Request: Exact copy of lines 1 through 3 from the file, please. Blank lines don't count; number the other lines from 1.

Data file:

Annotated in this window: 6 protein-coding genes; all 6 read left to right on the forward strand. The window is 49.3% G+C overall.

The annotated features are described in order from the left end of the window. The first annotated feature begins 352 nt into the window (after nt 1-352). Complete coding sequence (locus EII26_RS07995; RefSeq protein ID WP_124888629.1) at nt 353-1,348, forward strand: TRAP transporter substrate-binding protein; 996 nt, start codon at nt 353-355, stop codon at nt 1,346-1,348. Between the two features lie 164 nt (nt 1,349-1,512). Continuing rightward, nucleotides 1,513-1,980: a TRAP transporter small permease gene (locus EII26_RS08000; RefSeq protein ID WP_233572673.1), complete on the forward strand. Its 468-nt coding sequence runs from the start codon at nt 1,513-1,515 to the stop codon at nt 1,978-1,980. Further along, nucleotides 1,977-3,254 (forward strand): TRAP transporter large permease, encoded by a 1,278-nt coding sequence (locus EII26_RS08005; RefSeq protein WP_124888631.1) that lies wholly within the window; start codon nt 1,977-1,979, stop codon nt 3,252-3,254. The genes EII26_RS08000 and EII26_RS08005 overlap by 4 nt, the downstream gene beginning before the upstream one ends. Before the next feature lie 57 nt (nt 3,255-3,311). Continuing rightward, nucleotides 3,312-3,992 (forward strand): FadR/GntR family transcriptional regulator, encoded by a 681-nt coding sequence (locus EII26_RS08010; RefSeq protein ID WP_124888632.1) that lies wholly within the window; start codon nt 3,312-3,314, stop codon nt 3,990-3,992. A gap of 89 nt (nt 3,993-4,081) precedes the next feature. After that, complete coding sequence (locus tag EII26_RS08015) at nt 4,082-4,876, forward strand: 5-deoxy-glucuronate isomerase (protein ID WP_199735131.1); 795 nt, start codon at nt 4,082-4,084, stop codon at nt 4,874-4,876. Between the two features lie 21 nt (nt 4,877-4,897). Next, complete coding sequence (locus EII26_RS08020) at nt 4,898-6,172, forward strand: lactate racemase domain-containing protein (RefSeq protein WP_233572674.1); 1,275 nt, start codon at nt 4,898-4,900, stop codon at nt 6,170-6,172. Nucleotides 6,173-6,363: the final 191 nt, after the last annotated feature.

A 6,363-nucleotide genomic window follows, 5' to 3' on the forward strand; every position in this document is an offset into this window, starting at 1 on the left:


Annotated in this window: 6 protein-coding genes; all 6 read left to right on the forward strand. The window is 49.3% G+C overall.

The annotated features are described in order from the left end of the window. The first annotated feature begins 352 nt into the window (after nt 1-352). Complete coding sequence (locus EII26_RS07995; RefSeq protein ID WP_124888629.1) at nt 353-1,348, forward strand: TRAP transporter substrate-binding protein; 996 nt, start codon at nt 353-355, stop codon at nt 1,346-1,348. Between the two features lie 164 nt (nt 1,349-1,512). Continuing rightward, nucleotides 1,513-1,980: a TRAP transporter small permease gene (locus EII26_RS08000; RefSeq protein ID WP_233572673.1), complete on the forward strand. Its 468-nt coding sequence runs from the start codon at nt 1,513-1,515 to the stop codon at nt 1,978-1,980. Further along, nucleotides 1,977-3,254 (forward strand): TRAP transporter large permease, encoded by a 1,278-nt coding sequence (locus EII26_RS08005; RefSeq protein WP_124888631.1) that lies wholly within the window; start codon nt 1,977-1,979, stop codon nt 3,252-3,254. The genes EII26_RS08000 and EII26_RS08005 overlap by 4 nt, the downstream gene beginning before the upstream one ends. Before the next feature lie 57 nt (nt 3,255-3,311). Continuing rightward, nucleotides 3,312-3,992 (forward strand): FadR/GntR family transcriptional regulator, encoded by a 681-nt coding sequence (locus EII26_RS08010; RefSeq protein ID WP_124888632.1) that lies wholly within the window; start codon nt 3,312-3,314, stop codon nt 3,990-3,992. A gap of 89 nt (nt 3,993-4,081) precedes the next feature. After that, complete coding sequence (locus tag EII26_RS08015) at nt 4,082-4,876, forward strand: 5-deoxy-glucuronate isomerase (protein ID WP_199735131.1); 795 nt, start codon at nt 4,082-4,084, stop codon at nt 4,874-4,876. Between the two features lie 21 nt (nt 4,877-4,897). Next, complete coding sequence (locus EII26_RS08020) at nt 4,898-6,172, forward strand: lactate racemase domain-containing protein (RefSeq protein WP_233572674.1); 1,275 nt, start codon at nt 4,898-4,900, stop codon at nt 6,170-6,172. Nucleotides 6,173-6,363: the final 191 nt, after the last annotated feature.

A 6,363-nucleotide genomic window follows, 5' to 3' on the forward strand; every position in this document is an offset into this window, starting at 1 on the left: